Gypsy Rose Lee (born Rose Louise Hovick, January 8, 1911 – April 26, 1970) was an American burlesque entertainer, stripper, and vedette famous for her striptease act. Also an actress, author, and playwright, her 1957 memoir was adapted into the 1959 stage musical Gypsy.
Lee was born in Seattle, Washington, to Rose Thompson Hovick, a single mother who worked as a vaudeville dancer. Lee’s mother was a demanding and ambitious woman who pushed her daughters into show business from a young age. Lee and her older sister, June Havoc, appeared in vaudeville and burlesque shows together as children.
In 1929, Lee made her debut as a burlesque stripper in Kansas City. She quickly became one of the most popular burlesque stars in the country. Lee’s striptease act was unique in that it was more about comedy and wit than it was about nudity. She was known for her quick wit and her ability to make the audience laugh.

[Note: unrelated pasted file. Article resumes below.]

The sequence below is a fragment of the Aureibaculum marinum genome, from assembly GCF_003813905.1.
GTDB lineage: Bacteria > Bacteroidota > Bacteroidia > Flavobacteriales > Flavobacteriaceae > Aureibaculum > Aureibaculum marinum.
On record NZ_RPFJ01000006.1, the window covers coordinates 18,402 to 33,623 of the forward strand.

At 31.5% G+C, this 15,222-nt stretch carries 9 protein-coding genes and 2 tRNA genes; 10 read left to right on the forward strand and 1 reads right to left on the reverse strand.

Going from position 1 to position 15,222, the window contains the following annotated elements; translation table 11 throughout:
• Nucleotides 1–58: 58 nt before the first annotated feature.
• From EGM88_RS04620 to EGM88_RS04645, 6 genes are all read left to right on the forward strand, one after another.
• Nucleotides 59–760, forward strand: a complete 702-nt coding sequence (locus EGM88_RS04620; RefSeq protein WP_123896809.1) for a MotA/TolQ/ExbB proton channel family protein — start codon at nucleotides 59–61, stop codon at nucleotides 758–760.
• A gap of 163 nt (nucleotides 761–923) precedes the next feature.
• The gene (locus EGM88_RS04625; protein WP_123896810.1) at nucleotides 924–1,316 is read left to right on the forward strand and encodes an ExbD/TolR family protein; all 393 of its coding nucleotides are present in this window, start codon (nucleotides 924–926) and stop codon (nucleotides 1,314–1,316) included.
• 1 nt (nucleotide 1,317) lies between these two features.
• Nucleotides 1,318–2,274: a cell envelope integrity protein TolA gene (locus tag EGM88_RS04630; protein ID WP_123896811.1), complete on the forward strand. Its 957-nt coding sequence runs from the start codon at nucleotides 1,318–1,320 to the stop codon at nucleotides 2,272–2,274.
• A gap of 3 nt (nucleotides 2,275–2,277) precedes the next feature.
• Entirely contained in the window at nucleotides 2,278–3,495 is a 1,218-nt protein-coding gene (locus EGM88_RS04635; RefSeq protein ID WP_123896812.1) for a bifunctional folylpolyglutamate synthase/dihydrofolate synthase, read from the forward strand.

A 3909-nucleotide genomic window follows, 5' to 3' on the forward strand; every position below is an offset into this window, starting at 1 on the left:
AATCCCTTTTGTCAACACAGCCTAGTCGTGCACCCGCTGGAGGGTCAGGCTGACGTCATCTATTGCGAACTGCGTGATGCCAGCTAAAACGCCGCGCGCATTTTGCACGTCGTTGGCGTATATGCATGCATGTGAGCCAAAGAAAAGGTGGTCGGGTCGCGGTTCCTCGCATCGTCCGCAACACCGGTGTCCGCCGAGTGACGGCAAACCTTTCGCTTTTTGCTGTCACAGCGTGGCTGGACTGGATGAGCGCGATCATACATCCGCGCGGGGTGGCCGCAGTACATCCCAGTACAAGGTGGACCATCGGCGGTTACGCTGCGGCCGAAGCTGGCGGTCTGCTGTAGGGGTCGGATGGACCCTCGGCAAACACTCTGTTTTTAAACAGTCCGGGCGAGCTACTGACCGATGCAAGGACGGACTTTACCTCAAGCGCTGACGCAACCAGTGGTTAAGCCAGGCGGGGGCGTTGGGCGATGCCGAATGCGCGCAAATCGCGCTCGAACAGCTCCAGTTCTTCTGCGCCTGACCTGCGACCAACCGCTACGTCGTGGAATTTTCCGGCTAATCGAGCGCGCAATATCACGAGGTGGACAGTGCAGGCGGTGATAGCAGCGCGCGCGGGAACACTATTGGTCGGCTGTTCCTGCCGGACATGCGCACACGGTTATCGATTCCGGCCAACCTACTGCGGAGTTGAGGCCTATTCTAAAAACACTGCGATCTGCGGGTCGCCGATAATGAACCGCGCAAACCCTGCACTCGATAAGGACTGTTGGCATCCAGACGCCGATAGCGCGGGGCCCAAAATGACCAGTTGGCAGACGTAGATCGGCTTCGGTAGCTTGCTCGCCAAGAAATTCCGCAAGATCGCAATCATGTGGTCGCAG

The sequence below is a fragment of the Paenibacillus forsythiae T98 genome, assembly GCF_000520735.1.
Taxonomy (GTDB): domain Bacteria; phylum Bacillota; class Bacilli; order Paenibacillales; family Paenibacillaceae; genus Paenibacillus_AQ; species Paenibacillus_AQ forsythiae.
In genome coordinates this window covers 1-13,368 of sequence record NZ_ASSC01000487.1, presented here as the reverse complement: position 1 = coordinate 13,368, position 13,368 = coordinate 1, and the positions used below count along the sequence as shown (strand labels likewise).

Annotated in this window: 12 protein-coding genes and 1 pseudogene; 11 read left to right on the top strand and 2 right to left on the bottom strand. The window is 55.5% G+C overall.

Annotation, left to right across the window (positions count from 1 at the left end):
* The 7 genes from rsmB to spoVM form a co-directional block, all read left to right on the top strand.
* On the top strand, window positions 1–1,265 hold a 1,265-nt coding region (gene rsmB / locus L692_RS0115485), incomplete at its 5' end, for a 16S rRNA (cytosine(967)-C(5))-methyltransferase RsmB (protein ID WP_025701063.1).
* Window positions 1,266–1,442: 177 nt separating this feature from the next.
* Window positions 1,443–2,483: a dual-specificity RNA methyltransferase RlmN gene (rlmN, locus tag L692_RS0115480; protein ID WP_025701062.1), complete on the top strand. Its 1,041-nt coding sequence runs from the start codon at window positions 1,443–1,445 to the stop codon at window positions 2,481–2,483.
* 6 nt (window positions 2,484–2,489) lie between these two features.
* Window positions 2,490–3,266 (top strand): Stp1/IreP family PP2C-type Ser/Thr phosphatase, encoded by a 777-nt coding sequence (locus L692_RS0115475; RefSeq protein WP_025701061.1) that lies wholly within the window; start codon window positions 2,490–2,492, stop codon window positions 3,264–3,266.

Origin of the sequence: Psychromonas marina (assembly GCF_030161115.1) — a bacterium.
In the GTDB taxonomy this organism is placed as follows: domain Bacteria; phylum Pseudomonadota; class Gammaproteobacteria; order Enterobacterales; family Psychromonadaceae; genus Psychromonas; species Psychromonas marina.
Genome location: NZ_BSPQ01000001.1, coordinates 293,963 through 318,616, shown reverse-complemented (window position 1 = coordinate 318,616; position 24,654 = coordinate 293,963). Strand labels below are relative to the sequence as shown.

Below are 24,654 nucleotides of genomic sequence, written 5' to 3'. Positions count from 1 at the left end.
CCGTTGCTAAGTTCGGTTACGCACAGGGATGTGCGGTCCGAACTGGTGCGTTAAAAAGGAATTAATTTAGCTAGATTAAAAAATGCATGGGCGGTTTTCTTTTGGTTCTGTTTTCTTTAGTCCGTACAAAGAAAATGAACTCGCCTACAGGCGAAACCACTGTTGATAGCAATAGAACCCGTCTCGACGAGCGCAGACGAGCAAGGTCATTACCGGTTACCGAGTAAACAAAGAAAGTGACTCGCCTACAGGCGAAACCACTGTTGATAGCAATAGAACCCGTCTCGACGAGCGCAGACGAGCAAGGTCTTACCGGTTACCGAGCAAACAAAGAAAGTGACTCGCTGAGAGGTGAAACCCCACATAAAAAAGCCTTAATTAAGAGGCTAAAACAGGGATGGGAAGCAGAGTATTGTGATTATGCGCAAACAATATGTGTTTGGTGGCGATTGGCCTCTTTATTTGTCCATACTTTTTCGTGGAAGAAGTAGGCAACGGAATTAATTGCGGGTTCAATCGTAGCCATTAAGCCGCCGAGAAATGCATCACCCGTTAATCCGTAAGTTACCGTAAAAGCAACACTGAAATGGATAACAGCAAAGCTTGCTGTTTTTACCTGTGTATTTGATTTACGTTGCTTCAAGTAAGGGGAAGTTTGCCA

In addition to her burlesque career, Lee also appeared in films, television, and on Broadway. She wrote two memoirs, Gypsy (1957) and The G-String Murders (1941). Lee died of lung cancer in 1970 at the age of 59.
Lee is remembered as one of the most talented and successful burlesque performers of all time. She was also a pioneer in the field of female comedy. Lee’s wit and intelligence helped to break down the stigma of burlesque and striptease, and she paved the way for future generations of female entertainers.